Image Description: A photo of the Swan and Castle pub and a photo of the Four Candles pub side by side
The British cultural institution and high street staple that is the pub chain Wetherspoons has always been rather divisive, not just because of the questionable food and lack of quirky charm which the best independent pubs have. Ah, if only life was that simple. But alas, the opprobrium launched at Wetherspoons is in large part down the actions and political beliefs of the company’s founder, arch-Brexiteer Tim Martin.
There is a nice sense of irony to be writing in an Oxford student publication about a pub which has an in-house magazine which devotes a large number of its pages to deriding the anti-democratic “Oxbridge elite”. However, Mr Martin’s views are well documented and, truth be told, don’t particularly bother me; when teenagers on mid-2010s Tumblr would decry that there is no ethical consumption under capitalism, I assume they had this particular scenario in mind.
Admittedly, your local branch of the Liberal Democrats are still unlikely to be spotted having their meetings in Spoons, but many of us have weathered his overly-zealous hatred of the European Union with a laugh, just as long as he also offers the occasional discount on pints in return.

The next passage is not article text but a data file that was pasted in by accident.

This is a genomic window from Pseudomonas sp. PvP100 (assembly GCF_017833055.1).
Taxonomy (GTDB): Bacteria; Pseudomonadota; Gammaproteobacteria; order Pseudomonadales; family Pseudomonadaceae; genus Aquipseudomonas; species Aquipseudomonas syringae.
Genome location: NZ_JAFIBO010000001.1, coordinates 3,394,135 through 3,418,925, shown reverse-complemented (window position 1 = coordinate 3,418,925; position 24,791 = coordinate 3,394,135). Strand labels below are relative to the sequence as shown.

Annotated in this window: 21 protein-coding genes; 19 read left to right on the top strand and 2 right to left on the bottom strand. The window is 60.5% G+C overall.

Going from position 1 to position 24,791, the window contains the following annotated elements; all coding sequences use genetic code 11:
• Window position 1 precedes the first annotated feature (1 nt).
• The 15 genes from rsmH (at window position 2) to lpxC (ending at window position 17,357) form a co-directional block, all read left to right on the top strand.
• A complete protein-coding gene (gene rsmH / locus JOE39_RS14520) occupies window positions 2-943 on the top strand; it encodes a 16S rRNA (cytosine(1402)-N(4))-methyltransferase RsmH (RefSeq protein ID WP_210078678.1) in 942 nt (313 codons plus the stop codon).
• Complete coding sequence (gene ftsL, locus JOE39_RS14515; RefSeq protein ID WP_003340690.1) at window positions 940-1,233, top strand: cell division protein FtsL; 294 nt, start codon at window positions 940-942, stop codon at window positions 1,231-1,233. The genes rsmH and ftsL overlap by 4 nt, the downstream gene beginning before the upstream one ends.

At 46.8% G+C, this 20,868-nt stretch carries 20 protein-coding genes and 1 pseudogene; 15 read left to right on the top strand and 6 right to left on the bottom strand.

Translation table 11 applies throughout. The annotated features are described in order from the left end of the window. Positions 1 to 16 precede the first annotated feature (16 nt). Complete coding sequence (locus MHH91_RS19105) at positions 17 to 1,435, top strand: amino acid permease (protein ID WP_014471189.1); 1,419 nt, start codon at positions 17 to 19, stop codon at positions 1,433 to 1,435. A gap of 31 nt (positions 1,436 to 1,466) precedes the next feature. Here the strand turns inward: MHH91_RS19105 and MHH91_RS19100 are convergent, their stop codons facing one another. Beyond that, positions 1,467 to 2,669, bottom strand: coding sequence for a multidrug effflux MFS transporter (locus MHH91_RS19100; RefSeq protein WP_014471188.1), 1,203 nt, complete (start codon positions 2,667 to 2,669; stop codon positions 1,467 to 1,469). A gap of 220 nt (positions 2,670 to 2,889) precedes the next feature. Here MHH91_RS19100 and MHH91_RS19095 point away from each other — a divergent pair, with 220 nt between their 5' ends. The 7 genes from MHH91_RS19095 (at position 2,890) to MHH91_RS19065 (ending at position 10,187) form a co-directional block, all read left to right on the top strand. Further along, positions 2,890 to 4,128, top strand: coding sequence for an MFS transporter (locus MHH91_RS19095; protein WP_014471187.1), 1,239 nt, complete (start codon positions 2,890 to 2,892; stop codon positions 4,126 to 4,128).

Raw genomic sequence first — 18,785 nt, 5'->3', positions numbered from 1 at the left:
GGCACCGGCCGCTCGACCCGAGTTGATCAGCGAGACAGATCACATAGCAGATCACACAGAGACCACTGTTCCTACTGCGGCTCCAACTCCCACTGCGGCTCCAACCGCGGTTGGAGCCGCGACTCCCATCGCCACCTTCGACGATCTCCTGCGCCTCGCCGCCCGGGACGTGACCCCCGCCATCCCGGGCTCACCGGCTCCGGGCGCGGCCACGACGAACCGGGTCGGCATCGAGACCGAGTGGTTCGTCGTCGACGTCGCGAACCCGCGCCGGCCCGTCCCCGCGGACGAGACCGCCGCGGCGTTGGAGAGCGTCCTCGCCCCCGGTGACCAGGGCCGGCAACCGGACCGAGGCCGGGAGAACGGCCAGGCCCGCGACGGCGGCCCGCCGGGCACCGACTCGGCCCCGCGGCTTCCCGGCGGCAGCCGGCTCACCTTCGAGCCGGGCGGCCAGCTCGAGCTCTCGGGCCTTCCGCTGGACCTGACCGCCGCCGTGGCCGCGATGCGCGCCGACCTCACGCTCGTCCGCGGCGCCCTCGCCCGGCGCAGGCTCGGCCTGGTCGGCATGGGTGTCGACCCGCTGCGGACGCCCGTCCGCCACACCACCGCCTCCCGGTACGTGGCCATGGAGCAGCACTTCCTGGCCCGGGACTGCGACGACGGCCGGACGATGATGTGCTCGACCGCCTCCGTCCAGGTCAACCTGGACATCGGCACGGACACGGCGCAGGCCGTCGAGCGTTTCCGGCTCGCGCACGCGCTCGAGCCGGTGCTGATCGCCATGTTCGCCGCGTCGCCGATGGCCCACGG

Admittedly, your local branch of the Liberal Democrats are still unlikely to be spotted having their meetings in Spoons
There are, however, more pressing issues which have caused many people to reconsider their local of choice. Tim Martin’s poor treatment of his staff and disdain for worker’s rights has long been documented, but the lockdown caused by the Coronavirus crisis caused him to stop paying his staff, suggesting they could go and apply for jobs in supermarkets instead. In response, some pubs were daubed with “PAY YOUR STAFF” and other similar statements outside their entrances.
Although he later made a U-turn on this issue and opted to place his workers on the furlough scheme, he then repeatedly made clear his intention to reopen his pubs as quickly as possible. He did this in spite of the obvious threat to the health and safety of the staff and customers.
The obvious conclusion for the ethical consumer then is to boycott Wetherspoons and instead support independent pubs. Indeed, the new app Neverspoons aims to direct you to local alternatives so we can keep our morality as consumers intact. However, there are two issues with this simple resolution. The cheap and seedy appeal of Wetherspoons may well prove overwhelming for the desperate student trawling the mean streets of Oxford for adequate (?) and affordable sustenance and refreshment.
Faced with the choice between something unidentifiable at the back of one’s fridge and something unidentifiable in the college’s dining hall, the beckoning allure of a pint and all-day breakfast to break the monotony of an essay crisis is difficult for even the most chaste of us to ignore. It is undeniable that Wetherspoons has one straightforward function which it reliably performs at a price that is considerably more affordable than its competitors.
Tim Martin’s poor treatment of his staff and disdain for worker’s rights has long been documented, but the lockdown caused by the Coronavirus crisis caused him to stop paying his staff, suggesting they could go and apply for jobs in supermarkets instead.